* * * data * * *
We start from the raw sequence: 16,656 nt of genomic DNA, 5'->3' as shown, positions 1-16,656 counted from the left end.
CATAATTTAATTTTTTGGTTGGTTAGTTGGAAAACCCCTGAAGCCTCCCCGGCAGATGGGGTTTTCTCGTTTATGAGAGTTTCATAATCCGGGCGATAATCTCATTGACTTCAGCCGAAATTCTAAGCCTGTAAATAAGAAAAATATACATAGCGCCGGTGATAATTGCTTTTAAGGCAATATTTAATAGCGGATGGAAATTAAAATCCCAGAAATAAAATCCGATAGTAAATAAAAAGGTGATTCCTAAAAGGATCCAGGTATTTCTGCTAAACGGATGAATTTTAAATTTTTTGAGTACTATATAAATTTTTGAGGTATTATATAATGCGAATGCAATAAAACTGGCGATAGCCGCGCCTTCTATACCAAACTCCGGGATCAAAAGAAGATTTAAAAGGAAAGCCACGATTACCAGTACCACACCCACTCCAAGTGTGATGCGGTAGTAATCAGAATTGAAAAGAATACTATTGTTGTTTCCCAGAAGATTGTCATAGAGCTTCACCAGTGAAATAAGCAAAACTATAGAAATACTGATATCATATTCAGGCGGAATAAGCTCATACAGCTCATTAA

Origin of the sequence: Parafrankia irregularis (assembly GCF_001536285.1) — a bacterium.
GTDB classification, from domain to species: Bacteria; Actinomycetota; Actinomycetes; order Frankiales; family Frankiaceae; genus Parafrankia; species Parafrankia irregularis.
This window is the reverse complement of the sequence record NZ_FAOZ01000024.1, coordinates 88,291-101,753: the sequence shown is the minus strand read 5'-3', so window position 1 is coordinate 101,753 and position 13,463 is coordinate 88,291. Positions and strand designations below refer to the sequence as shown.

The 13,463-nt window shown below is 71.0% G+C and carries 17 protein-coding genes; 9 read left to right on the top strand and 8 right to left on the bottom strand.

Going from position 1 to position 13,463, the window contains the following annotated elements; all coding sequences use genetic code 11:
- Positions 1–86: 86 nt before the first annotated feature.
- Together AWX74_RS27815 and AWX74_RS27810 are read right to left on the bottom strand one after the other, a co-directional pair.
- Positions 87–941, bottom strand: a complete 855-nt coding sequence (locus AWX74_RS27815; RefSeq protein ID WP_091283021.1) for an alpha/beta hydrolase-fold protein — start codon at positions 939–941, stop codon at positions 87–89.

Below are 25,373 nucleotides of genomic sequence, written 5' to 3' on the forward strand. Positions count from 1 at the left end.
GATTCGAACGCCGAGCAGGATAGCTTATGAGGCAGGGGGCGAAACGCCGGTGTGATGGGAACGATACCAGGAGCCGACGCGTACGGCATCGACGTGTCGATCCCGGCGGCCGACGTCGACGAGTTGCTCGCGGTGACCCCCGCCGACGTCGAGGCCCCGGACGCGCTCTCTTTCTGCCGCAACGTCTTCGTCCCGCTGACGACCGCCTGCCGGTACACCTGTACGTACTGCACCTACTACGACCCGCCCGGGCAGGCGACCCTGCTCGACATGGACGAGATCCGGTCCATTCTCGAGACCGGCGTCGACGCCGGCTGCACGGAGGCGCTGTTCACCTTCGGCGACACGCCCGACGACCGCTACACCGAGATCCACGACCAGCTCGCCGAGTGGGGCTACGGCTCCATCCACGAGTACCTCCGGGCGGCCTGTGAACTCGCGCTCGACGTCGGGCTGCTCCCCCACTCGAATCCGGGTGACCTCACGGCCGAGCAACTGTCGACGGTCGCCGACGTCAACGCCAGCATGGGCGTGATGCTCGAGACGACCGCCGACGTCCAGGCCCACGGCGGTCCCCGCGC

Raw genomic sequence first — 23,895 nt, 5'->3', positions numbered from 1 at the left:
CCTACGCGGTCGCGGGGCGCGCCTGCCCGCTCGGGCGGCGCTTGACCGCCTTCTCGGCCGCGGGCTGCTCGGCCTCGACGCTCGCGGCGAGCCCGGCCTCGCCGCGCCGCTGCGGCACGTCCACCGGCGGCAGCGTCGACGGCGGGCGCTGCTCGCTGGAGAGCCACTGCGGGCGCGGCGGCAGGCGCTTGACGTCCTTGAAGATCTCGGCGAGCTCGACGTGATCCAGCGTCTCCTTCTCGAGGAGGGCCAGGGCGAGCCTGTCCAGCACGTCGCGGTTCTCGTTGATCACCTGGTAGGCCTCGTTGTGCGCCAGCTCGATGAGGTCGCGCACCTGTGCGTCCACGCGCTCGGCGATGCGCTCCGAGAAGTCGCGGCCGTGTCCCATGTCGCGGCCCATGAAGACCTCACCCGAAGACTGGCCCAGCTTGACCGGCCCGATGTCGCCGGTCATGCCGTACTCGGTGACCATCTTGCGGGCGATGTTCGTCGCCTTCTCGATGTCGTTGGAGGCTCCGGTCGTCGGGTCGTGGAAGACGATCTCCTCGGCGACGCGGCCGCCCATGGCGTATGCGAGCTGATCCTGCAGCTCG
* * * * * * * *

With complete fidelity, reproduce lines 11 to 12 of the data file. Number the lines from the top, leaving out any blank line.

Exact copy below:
Below are 25,373 nucleotides of genomic sequence, written 5' to 3' on the forward strand. Positions count from 1 at the left end.
GATTCGAACGCCGAGCAGGATAGCTTATGAGGCAGGGGGCGAAACGCCGGTGTGATGGGAACGATACCAGGAGCCGACGCGTACGGCATCGACGTGTCGATCCCGGCGGCCGACGTCGACGAGTTGCTCGCGGTGACCCCCGCCGACGTCGAGGCCCCGGACGCGCTCTCTTTCTGCCGCAACGTCTTCGTCCCGCTGACGACCGCCTGCCGGTACACCTGTACGTACTGCACCTACTACGACCCGCCCGGGCAGGCGACCCTGCTCGACATGGACGAGATCCGGTCCATTCTCGAGACCGGCGTCGACGCCGGCTGCACGGAGGCGCTGTTCACCTTCGGCGACACGCCCGACGACCGCTACACCGAGATCCACGACCAGCTCGCCGAGTGGGGCTACGGCTCCATCCACGAGTACCTCCGGGCGGCCTGTGAACTCGCGCTCGACGTCGGGCTGCTCCCCCACTCGAATCCGGGTGACCTCACGGCCGAGCAACTGTCGACGGTCGCCGACGTCAACGCCAGCATGGGCGTGATGCTCGAGACGACCGCCGACGTCCAGGCCCACGGCGGTCCCCGCGC